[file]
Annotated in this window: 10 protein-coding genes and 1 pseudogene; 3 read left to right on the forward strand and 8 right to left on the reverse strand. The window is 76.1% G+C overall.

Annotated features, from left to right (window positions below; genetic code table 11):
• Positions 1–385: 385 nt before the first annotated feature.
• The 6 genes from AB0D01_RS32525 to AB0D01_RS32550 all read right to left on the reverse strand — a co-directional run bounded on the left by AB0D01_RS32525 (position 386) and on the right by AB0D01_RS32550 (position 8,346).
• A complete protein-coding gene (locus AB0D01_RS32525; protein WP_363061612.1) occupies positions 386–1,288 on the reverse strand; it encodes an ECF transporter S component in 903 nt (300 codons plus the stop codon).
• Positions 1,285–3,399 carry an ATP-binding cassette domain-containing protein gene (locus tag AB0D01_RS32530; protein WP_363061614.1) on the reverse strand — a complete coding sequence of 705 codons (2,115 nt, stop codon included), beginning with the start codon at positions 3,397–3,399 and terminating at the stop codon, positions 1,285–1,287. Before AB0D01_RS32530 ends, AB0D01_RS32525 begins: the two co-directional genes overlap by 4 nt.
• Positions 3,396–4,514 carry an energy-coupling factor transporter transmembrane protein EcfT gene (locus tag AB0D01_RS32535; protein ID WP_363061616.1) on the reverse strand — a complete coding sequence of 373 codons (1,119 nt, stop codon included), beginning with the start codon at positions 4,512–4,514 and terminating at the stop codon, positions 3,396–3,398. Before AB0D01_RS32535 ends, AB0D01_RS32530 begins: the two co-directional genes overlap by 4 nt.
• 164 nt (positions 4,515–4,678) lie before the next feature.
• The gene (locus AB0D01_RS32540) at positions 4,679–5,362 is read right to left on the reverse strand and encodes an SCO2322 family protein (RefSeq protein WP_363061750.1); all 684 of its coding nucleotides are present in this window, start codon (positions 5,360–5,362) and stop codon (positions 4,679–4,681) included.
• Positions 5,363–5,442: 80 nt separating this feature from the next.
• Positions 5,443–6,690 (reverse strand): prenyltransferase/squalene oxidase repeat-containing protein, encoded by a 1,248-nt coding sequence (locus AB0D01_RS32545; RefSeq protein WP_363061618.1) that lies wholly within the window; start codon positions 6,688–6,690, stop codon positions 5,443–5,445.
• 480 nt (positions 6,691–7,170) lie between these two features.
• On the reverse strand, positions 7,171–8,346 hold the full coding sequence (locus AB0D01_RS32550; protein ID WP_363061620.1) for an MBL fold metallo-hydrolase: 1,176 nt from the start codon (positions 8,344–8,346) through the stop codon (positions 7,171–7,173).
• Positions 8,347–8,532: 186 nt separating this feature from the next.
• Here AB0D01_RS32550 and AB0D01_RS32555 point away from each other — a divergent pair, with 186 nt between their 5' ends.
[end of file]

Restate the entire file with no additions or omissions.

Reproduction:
Annotated in this window: 10 protein-coding genes and 1 pseudogene; 3 read left to right on the forward strand and 8 right to left on the reverse strand. The window is 76.1% G+C overall.

Annotated features, from left to right (window positions below; genetic code table 11):
• Positions 1–385: 385 nt before the first annotated feature.
• The 6 genes from AB0D01_RS32525 to AB0D01_RS32550 all read right to left on the reverse strand — a co-directional run bounded on the left by AB0D01_RS32525 (position 386) and on the right by AB0D01_RS32550 (position 8,346).
• A complete protein-coding gene (locus AB0D01_RS32525; protein WP_363061612.1) occupies positions 386–1,288 on the reverse strand; it encodes an ECF transporter S component in 903 nt (300 codons plus the stop codon).
• Positions 1,285–3,399 carry an ATP-binding cassette domain-containing protein gene (locus tag AB0D01_RS32530; protein WP_363061614.1) on the reverse strand — a complete coding sequence of 705 codons (2,115 nt, stop codon included), beginning with the start codon at positions 3,397–3,399 and terminating at the stop codon, positions 1,285–1,287. Before AB0D01_RS32530 ends, AB0D01_RS32525 begins: the two co-directional genes overlap by 4 nt.
• Positions 3,396–4,514 carry an energy-coupling factor transporter transmembrane protein EcfT gene (locus tag AB0D01_RS32535; protein ID WP_363061616.1) on the reverse strand — a complete coding sequence of 373 codons (1,119 nt, stop codon included), beginning with the start codon at positions 4,512–4,514 and terminating at the stop codon, positions 3,396–3,398. Before AB0D01_RS32535 ends, AB0D01_RS32530 begins: the two co-directional genes overlap by 4 nt.
• 164 nt (positions 4,515–4,678) lie before the next feature.
• The gene (locus AB0D01_RS32540) at positions 4,679–5,362 is read right to left on the reverse strand and encodes an SCO2322 family protein (RefSeq protein WP_363061750.1); all 684 of its coding nucleotides are present in this window, start codon (positions 5,360–5,362) and stop codon (positions 4,679–4,681) included.
• Positions 5,363–5,442: 80 nt separating this feature from the next.
• Positions 5,443–6,690 (reverse strand): prenyltransferase/squalene oxidase repeat-containing protein, encoded by a 1,248-nt coding sequence (locus AB0D01_RS32545; RefSeq protein WP_363061618.1) that lies wholly within the window; start codon positions 6,688–6,690, stop codon positions 5,443–5,445.
• 480 nt (positions 6,691–7,170) lie between these two features.
• On the reverse strand, positions 7,171–8,346 hold the full coding sequence (locus AB0D01_RS32550; protein ID WP_363061620.1) for an MBL fold metallo-hydrolase: 1,176 nt from the start codon (positions 8,344–8,346) through the stop codon (positions 7,171–7,173).
• Positions 8,347–8,532: 186 nt separating this feature from the next.
• Here AB0D01_RS32550 and AB0D01_RS32555 point away from each other — a divergent pair, with 186 nt between their 5' ends.